While India is certainly not considering air strikes in the Maoist areas, the go-ahead to choppers to fire in self defense could lead to escalating violence. It is very likely that if the Maoists fire at an IAF chopper they will do so from the midst of a village. There is a danger then of the IAF hitting civilians. When police operating on the ground are unable to distinguish Maoist from civilians, how are commandos in a helicopter going to be able to make that distinction?
This is a problem that the IAF is grappling with. Following the ambush at Chintalnar in Dantewada in Chhattisgarh in April this year, when 76 CRPF personnel were killed, and a clamor for deployment of the army and use of air strikes rose, Naik pointed out that “The military – air force, the army and the navy – are not trained for limited lethality. The weapons that we have are meant for the enemy across the border.” Therefore, he said, he was opposed to the use of the Air Force to deal with the Maoists.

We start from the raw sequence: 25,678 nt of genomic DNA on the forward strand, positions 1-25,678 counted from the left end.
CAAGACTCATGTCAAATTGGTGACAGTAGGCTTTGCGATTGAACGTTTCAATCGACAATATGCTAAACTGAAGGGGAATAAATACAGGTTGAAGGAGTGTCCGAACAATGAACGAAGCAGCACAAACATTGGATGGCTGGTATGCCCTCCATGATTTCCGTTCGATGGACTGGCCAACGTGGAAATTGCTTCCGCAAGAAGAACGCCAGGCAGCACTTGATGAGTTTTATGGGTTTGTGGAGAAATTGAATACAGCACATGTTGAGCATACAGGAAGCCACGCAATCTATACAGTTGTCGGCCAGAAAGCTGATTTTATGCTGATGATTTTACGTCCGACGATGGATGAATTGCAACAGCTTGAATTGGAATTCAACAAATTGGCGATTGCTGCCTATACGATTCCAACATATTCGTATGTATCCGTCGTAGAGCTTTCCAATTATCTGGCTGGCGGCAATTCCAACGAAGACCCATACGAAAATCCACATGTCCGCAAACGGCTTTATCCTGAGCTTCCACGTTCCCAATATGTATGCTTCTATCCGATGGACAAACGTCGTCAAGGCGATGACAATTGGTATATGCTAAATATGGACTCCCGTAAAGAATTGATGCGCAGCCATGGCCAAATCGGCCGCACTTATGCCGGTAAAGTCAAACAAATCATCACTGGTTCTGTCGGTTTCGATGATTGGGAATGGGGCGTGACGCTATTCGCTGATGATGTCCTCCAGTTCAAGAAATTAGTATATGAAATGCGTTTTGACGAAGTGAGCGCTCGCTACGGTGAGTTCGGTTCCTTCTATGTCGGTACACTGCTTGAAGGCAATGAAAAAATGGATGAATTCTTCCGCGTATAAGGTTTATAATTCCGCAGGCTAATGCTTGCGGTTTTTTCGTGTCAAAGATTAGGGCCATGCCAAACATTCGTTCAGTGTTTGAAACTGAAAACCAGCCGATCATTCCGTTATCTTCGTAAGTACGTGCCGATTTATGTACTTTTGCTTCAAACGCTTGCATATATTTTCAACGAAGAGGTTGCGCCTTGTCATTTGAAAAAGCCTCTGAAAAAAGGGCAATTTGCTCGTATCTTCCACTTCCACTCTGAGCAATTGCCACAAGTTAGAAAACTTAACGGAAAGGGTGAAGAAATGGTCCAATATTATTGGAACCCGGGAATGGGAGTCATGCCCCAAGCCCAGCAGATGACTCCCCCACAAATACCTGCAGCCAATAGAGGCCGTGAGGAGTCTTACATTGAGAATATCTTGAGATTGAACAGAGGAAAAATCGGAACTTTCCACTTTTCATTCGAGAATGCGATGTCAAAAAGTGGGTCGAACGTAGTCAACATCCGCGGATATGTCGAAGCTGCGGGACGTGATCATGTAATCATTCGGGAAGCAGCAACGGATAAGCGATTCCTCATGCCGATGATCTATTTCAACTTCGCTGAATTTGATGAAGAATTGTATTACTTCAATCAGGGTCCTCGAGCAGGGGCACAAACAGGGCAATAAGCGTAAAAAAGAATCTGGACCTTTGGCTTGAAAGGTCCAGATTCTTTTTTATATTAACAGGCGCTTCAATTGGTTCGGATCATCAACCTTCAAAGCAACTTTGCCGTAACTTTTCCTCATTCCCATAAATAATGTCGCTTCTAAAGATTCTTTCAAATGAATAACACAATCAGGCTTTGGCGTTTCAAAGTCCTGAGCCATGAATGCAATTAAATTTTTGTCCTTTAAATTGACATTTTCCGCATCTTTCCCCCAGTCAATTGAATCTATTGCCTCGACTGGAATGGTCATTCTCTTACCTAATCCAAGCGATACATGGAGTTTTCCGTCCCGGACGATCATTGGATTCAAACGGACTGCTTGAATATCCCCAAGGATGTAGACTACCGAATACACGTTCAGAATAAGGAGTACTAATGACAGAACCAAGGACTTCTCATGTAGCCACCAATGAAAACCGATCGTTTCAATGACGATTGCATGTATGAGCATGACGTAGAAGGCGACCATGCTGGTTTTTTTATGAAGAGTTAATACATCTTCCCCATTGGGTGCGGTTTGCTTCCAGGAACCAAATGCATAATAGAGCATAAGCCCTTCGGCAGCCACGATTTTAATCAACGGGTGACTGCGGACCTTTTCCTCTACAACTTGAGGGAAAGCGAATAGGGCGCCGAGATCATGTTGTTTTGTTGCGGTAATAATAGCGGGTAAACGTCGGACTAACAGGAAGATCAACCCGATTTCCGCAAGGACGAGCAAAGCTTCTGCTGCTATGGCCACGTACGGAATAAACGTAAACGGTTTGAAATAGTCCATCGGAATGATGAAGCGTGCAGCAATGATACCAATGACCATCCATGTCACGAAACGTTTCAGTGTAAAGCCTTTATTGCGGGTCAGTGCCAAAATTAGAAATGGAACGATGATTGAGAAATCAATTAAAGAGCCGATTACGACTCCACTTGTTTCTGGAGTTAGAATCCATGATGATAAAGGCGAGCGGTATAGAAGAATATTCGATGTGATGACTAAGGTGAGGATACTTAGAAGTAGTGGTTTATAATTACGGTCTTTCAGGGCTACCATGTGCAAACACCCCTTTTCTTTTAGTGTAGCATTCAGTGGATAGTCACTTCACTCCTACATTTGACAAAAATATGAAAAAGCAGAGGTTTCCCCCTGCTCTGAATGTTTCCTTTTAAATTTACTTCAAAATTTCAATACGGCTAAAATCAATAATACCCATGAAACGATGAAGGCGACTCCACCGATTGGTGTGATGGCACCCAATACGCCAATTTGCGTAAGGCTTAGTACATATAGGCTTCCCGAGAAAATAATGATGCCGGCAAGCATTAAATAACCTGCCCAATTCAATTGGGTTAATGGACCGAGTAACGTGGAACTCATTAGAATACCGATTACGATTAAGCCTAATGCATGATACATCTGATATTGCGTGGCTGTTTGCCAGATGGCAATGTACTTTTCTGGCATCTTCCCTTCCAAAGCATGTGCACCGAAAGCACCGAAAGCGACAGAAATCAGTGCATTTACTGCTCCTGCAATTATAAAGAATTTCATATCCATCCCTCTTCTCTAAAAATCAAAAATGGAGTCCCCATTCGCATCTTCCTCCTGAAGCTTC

Naik also drew attention to the problems that the IAF would encounter in Maoist areas. “Let us say that the air force is called in for attack in a Naxal [Maoist] locality and it needs to fire a rocket, which is fired at a minimum distance from 1500-1800 meters … from that distance we are not able to visualize what the target is,” he said. “Unless we have 120% intelligence that they are enemies, it is not fair to use air force within our borders. The basic thing is Naxals are our own citizens,” he said.